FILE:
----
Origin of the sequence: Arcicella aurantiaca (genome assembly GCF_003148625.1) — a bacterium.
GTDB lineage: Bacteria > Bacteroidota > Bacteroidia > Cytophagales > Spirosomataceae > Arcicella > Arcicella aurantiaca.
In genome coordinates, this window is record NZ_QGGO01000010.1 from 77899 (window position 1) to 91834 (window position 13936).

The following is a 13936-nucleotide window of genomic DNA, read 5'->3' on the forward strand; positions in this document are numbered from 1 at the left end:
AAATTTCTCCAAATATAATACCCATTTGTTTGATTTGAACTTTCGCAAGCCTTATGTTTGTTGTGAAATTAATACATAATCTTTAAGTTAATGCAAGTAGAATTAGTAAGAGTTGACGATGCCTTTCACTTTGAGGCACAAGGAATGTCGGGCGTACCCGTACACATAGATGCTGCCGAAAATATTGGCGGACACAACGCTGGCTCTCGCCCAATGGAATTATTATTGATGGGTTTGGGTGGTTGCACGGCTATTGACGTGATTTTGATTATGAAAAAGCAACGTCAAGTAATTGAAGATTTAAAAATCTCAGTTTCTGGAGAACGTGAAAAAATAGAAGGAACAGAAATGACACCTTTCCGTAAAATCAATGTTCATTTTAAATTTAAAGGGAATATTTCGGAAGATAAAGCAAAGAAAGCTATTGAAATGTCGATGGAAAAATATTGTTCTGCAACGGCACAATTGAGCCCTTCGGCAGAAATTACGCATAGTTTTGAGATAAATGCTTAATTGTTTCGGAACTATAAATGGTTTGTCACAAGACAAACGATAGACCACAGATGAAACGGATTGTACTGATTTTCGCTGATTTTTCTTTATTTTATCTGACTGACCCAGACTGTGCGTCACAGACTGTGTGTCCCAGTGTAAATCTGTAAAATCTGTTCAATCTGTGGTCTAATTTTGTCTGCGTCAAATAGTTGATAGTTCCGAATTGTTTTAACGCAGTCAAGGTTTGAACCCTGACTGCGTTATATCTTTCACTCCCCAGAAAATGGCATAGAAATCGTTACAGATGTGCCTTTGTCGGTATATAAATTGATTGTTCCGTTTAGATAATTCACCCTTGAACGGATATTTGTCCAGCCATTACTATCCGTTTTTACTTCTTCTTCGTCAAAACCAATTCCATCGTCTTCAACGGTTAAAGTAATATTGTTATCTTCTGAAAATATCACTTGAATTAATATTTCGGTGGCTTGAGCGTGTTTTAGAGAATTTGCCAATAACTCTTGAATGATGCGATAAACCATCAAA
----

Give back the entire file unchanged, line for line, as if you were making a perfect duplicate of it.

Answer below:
Origin of the sequence: Arcicella aurantiaca (genome assembly GCF_003148625.1) — a bacterium.
GTDB lineage: Bacteria > Bacteroidota > Bacteroidia > Cytophagales > Spirosomataceae > Arcicella > Arcicella aurantiaca.
In genome coordinates, this window is record NZ_QGGO01000010.1 from 77899 (window position 1) to 91834 (window position 13936).

The following is a 13936-nucleotide window of genomic DNA, read 5'->3' on the forward strand; positions in this document are numbered from 1 at the left end:
AAATTTCTCCAAATATAATACCCATTTGTTTGATTTGAACTTTCGCAAGCCTTATGTTTGTTGTGAAATTAATACATAATCTTTAAGTTAATGCAAGTAGAATTAGTAAGAGTTGACGATGCCTTTCACTTTGAGGCACAAGGAATGTCGGGCGTACCCGTACACATAGATGCTGCCGAAAATATTGGCGGACACAACGCTGGCTCTCGCCCAATGGAATTATTATTGATGGGTTTGGGTGGTTGCACGGCTATTGACGTGATTTTGATTATGAAAAAGCAACGTCAAGTAATTGAAGATTTAAAAATCTCAGTTTCTGGAGAACGTGAAAAAATAGAAGGAACAGAAATGACACCTTTCCGTAAAATCAATGTTCATTTTAAATTTAAAGGGAATATTTCGGAAGATAAAGCAAAGAAAGCTATTGAAATGTCGATGGAAAAATATTGTTCTGCAACGGCACAATTGAGCCCTTCGGCAGAAATTACGCATAGTTTTGAGATAAATGCTTAATTGTTTCGGAACTATAAATGGTTTGTCACAAGACAAACGATAGACCACAGATGAAACGGATTGTACTGATTTTCGCTGATTTTTCTTTATTTTATCTGACTGACCCAGACTGTGCGTCACAGACTGTGTGTCCCAGTGTAAATCTGTAAAATCTGTTCAATCTGTGGTCTAATTTTGTCTGCGTCAAATAGTTGATAGTTCCGAATTGTTTTAACGCAGTCAAGGTTTGAACCCTGACTGCGTTATATCTTTCACTCCCCAGAAAATGGCATAGAAATCGTTACAGATGTGCCTTTGTCGGTATATAAATTGATTGTTCCGTTTAGATAATTCACCCTTGAACGGATATTTGTCCAGCCATTACTATCCGTTTTTACTTCTTCTTCGTCAAAACCAATTCCATCGTCTTCAACGGTTAAAGTAATATTGTTATCTTCTGAAAATATCACTTGAATTAATATTTCGGTGGCTTGAGCGTGTTTTAGAGAATTTGCCAATAACTCTTGAATGATGCGATAAACCATCAAA